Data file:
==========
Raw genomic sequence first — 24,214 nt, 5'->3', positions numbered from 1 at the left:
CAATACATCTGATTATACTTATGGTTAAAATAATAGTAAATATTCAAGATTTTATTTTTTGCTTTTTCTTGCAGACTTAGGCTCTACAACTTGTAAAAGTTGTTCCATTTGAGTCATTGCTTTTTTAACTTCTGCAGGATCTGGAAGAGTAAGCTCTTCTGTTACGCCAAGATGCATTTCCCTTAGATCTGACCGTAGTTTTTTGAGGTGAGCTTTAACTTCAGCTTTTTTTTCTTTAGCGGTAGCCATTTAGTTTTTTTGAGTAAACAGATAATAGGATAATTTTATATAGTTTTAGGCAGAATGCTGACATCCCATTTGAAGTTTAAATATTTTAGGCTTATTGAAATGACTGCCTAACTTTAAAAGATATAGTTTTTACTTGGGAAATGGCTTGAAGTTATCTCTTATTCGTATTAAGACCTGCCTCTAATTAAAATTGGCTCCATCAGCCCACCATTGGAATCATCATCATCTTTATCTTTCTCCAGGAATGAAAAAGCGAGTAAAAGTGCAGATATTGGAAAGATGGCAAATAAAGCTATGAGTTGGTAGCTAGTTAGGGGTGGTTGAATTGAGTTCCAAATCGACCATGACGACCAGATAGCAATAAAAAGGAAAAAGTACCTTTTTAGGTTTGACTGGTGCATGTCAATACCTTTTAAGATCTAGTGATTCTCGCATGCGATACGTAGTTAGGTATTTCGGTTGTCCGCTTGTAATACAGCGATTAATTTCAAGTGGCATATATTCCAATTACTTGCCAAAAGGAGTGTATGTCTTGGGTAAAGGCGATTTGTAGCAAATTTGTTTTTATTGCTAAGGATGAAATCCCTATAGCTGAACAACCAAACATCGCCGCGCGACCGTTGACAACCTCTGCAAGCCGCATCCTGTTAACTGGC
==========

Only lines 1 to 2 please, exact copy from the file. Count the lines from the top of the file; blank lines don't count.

Raw genomic sequence first — 24,214 nt, 5'->3', positions numbered from 1 at the left:
CAATACATCTGATTATACTTATGGTTAAAATAATAGTAAATATTCAAGATTTTATTTTTTGCTTTTTCTTGCAGACTTAGGCTCTACAACTTGTAAAAGTTGTTCCATTTGAGTCATTGCTTTTTTAACTTCTGCAGGATCTGGAAGAGTAAGCTCTTCTGTTACGCCAAGATGCATTTCCCTTAGATCTGACCGTAGTTTTTTGAGGTGAGCTTTAACTTCAGCTTTTTTTTCTTTAGCGGTAGCCATTTAGTTTTTTTGAGTAAACAGATAATAGGATAATTTTATATAGTTTTAGGCAGAATGCTGACATCCCATTTGAAGTTTAAATATTTTAGGCTTATTGAAATGACTGCCTAACTTTAAAAGATATAGTTTTTACTTGGGAAATGGCTTGAAGTTATCTCTTATTCGTATTAAGACCTGCCTCTAATTAAAATTGGCTCCATCAGCCCACCATTGGAATCATCATCATCTTTATCTTTCTCCAGGAATGAAAAAGCGAGTAAAAGTGCAGATATTGGAAAGATGGCAAATAAAGCTATGAGTTGGTAGCTAGTTAGGGGTGGTTGAATTGAGTTCCAAATCGACCATGACGACCAGATAGCAATAAAAAGGAAAAAGTACCTTTTTAGGTTTGACTGGTGCATGTCAATACCTTTTAAGATCTAGTGATTCTCGCATGCGATACGTAGTTAGGTATTTCGGTTGTCCGCTTGTAATACAGCGATTAATTTCAAGTGGCATATATTCCAATTACTTGCCAAAAGGAGTGTATGTCTTGGGTAAAGGCGATTTGTAGCAAATTTGTTTTTATTGCTAAGGATGAAATCCCTATAGCTGAACAACCAAACATCGCCGCGCGACCGTTGACAACCTCTGCAAGCCGCATCCTGTTAACTGGC